The World Food Program reported Thursday that 850,000 Yemenis in Sanaa would miss out on desperately needed rations. The agency said it could not reach agreement with Houthi authorities to take measures to prevent the diversion of food from the most vulnerable people in Yemen.
It said it had been forced to take the measure as a last resort because of a breakdown in negotiations. WFP spokesman Herve Verhoosel said Houthi authorities had refused to introduce a biometric registration system that would ensure those in need of aid would receive it.
“WFP’s priority remains to feed the hungriest children, women and men in Yemen. But as in many conflict areas, some individuals seek to profit from preying on the vulnerable and diverting food away from where it is most needed. … Unfortunately, we are yet to reach agreement,” Verhoosel said.
World Food Programme to operate independently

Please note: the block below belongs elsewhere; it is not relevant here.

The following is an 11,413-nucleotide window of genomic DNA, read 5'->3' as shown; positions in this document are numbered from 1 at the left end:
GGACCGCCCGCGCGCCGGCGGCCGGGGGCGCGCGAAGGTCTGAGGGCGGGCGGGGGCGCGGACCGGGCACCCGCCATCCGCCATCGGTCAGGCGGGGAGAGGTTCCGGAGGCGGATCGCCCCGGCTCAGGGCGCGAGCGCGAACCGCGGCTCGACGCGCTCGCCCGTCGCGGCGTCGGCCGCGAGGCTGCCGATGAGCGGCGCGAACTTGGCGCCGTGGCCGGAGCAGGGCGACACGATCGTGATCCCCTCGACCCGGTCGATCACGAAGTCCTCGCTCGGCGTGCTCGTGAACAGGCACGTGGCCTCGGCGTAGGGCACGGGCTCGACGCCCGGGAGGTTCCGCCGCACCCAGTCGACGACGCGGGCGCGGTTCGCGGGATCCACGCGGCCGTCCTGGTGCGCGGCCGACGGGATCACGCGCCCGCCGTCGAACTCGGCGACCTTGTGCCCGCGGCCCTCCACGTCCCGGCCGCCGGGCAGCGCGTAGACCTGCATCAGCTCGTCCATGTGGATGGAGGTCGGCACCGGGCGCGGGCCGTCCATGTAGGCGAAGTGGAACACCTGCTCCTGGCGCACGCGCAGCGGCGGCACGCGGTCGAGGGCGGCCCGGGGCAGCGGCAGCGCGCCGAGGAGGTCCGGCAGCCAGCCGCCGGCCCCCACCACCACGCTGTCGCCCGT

Verhoosel said the integrity of WFP’s humanitarian operation was under threat and its ability to help those in need had been undermined by the criminal actions of a few. He said WFP would continue to seek cooperation from Sanaa-based authorities.
He said the agency was ready to immediately resume food distribution once an agreement was reached on an independent identification exercise and the rollout of a biometric registration system.
In the meantime, he said, WFP will maintain nutrition programs for malnourished children and pregnant and nursing mothers during the suspension period.